The city will split construction work on the planned high school in the Mendenhall Valley into two parts to attract more bidders, especially from Southeast, and gain some time in a very tight schedule for an August 2006 opening.
Holiday train rally entertains young, old
Younger visitors, though, were not as adept as multi-tasking. Kids as young as 3 stood mesmerized by the 15 working trains on display at the first-ever holiday train rally held at the museum. Many stood silent for minutes at a time, watching.
Dreaming of a White Christmas
Though hundreds of Christmas songs are piped through stereo systems at retail stores this time of year, "Let it Snow" is the song of the season for some Juneau proprietors.
Bartlett expansion could cost more
The $40 million Bartlett Regional Hospital addition and renovation may cost more and be delayed. At issue are the cost of construction and whether to solicit bids for one job or divide it into three smaller projects.
Around Town is a listing of local nonprofit events.
Police & Fire
Reports from Juneau police, fire officials and state troopers.
Local times and locations for holiday services
Former Juneau resident Bertha Florence Brekhus, 85, died of emphysema and complications from pneumonia Nov. 25, 2003, at St. Tammany Hospital in Louisiana.
Cartoon by local artist Toe.
My Turn: Praying for a white Christmas
This last column for 2003 wishes all of our readers a Merry Christmas and a prosperous 2004. Unfortunately, this holiday finds American young men and women again in foreign lands protecting our security.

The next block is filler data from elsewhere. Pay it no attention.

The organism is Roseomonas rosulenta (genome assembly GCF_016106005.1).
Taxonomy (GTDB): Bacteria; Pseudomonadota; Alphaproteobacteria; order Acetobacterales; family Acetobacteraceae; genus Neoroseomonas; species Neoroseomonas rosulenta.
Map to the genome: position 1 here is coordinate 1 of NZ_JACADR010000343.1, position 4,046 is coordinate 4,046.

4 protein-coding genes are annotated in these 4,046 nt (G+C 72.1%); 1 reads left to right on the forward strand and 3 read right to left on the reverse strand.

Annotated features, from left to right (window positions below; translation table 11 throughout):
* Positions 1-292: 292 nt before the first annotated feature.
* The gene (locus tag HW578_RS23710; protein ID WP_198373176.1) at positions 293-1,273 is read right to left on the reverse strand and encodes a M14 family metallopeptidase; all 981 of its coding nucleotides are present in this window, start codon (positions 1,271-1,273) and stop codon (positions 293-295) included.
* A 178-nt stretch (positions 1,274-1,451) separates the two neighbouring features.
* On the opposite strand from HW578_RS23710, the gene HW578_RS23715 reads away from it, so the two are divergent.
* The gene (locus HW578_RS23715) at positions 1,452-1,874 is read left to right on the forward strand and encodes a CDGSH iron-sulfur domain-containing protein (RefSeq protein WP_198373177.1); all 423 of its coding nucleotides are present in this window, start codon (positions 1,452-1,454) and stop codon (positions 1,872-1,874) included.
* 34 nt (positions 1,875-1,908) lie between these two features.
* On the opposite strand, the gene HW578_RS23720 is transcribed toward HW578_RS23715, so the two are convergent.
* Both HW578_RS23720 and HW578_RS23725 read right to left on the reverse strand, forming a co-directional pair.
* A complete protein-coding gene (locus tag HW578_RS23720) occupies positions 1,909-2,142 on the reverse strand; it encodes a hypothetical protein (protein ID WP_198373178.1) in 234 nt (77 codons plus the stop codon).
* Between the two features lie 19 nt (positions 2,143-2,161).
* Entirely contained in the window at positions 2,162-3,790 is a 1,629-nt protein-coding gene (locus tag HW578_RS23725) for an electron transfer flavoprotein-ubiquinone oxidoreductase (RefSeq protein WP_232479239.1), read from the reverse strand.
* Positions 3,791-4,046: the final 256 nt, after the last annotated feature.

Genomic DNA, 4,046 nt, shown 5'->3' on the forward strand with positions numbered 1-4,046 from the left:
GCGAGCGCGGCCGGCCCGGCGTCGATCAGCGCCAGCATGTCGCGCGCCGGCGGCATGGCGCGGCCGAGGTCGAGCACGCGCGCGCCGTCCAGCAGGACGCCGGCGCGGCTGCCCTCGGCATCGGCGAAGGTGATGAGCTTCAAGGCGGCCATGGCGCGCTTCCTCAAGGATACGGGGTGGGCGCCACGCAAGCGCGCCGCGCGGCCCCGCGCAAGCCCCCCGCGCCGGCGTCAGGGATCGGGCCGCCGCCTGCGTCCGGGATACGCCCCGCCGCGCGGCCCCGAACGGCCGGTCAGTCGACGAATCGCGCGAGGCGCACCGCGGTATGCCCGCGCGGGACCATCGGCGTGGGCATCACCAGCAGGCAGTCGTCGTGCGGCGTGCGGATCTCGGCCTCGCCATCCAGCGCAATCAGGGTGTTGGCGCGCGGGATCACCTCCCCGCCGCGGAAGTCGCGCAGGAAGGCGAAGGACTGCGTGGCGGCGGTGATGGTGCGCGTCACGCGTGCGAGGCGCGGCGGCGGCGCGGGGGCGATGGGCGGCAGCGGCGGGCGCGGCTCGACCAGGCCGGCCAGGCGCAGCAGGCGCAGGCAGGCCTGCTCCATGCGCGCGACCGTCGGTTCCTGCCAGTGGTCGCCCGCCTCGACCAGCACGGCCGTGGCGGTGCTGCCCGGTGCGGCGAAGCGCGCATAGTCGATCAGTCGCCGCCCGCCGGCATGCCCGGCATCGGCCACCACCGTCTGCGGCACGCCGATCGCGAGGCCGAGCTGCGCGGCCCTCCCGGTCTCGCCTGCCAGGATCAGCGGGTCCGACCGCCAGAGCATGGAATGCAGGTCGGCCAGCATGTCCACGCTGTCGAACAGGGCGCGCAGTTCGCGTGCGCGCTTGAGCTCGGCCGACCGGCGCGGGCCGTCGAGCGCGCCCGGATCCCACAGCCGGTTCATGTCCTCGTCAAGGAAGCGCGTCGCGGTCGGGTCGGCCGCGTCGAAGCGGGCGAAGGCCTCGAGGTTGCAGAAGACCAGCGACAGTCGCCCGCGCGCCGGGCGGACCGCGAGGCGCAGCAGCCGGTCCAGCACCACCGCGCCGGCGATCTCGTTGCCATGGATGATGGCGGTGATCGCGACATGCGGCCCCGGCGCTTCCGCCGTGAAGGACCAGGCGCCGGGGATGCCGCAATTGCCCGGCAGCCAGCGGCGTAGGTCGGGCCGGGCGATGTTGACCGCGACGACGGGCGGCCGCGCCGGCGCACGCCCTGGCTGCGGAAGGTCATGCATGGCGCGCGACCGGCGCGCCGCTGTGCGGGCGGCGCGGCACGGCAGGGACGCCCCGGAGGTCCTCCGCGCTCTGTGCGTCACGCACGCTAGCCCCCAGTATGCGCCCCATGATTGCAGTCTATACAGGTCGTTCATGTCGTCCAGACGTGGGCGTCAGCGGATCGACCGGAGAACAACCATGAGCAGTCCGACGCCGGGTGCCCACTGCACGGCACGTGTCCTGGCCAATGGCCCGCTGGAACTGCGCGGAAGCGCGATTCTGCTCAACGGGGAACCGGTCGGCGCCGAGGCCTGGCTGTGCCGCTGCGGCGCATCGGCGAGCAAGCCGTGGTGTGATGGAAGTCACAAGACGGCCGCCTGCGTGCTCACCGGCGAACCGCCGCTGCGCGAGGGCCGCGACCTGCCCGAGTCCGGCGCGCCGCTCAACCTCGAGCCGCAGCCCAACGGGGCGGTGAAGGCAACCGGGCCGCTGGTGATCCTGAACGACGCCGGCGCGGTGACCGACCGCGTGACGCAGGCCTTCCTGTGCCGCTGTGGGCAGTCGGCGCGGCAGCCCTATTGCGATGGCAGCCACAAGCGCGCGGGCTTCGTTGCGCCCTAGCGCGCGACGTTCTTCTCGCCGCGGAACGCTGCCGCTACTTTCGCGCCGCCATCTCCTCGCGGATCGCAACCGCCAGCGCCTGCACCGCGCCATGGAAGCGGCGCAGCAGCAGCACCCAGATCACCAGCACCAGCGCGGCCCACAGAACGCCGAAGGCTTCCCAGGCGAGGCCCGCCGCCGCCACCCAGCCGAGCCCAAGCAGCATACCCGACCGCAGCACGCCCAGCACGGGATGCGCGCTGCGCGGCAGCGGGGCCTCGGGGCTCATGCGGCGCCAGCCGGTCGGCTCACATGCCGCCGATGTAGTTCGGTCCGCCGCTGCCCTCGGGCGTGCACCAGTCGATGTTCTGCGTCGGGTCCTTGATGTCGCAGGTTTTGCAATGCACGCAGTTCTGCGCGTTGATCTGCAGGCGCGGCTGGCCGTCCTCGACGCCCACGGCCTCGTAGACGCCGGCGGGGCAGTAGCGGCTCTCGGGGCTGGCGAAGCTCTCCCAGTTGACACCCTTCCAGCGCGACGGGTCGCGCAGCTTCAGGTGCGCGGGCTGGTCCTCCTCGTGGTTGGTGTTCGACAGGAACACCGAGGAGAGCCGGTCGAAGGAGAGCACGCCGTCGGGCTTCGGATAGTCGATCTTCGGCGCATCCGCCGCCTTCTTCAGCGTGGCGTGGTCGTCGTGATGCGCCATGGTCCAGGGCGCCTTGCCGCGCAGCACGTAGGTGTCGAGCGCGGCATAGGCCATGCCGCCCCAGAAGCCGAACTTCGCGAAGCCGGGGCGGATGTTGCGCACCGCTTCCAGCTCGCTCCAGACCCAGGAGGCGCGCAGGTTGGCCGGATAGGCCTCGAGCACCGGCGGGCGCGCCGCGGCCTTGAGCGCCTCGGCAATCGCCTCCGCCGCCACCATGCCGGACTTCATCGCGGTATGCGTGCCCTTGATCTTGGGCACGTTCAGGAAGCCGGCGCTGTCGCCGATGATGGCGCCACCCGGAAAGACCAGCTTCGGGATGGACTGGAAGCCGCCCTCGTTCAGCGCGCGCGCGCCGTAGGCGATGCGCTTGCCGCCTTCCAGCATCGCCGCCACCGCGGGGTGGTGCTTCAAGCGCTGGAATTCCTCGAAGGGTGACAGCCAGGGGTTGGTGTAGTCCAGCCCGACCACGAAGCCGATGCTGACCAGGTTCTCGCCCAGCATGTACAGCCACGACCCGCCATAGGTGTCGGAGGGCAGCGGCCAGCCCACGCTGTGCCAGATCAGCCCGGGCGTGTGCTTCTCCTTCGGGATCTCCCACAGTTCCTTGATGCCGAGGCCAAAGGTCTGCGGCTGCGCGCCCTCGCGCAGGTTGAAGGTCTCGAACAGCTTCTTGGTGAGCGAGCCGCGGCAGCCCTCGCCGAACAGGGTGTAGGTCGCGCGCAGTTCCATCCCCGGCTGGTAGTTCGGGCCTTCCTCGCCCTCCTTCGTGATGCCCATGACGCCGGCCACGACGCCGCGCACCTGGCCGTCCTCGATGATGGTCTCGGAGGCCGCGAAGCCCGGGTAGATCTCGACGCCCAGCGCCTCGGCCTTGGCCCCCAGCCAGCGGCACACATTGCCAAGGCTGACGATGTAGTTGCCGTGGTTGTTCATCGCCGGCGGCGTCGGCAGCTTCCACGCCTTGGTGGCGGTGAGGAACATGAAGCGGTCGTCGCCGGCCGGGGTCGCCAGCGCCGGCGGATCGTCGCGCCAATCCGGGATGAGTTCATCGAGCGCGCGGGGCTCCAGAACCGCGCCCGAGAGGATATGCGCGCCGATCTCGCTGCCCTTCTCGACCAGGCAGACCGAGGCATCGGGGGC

Saturday midday, there was 28 inches of snow at the Eaglecrest Ski Area lodge, and about 72 inches on top. It's a heavy wet snow. The groomed runs are soft snow turning, the ski area said. Fat skis and snowboards work best off the groomed.
Playing reindeer games
Despite 20 years of recovery efforts, the last wild herd of woodland caribou in the Lower 48 states continues to struggle for survival. Only 41 of the caribou, a close relative of the reindeer, were counted in the 2003 annual census within the greater Selkirk Mountains north of Spokane.
Wildlife Notebook: Juneau's great blue herons stick around for the winter
On a recent winter morning, a great blue heron stalked the tidal flats at the mouth of Gold Creek. Wading carefully, the tall bird didn't make a single ripple in the shallow water. It paused, then plunged its dagger-like bill underwater and pulled out a wriggling fish.
Out & About
Upcoming local outdoor events.
Toadfish mating call a clue to fighting human muscular diseases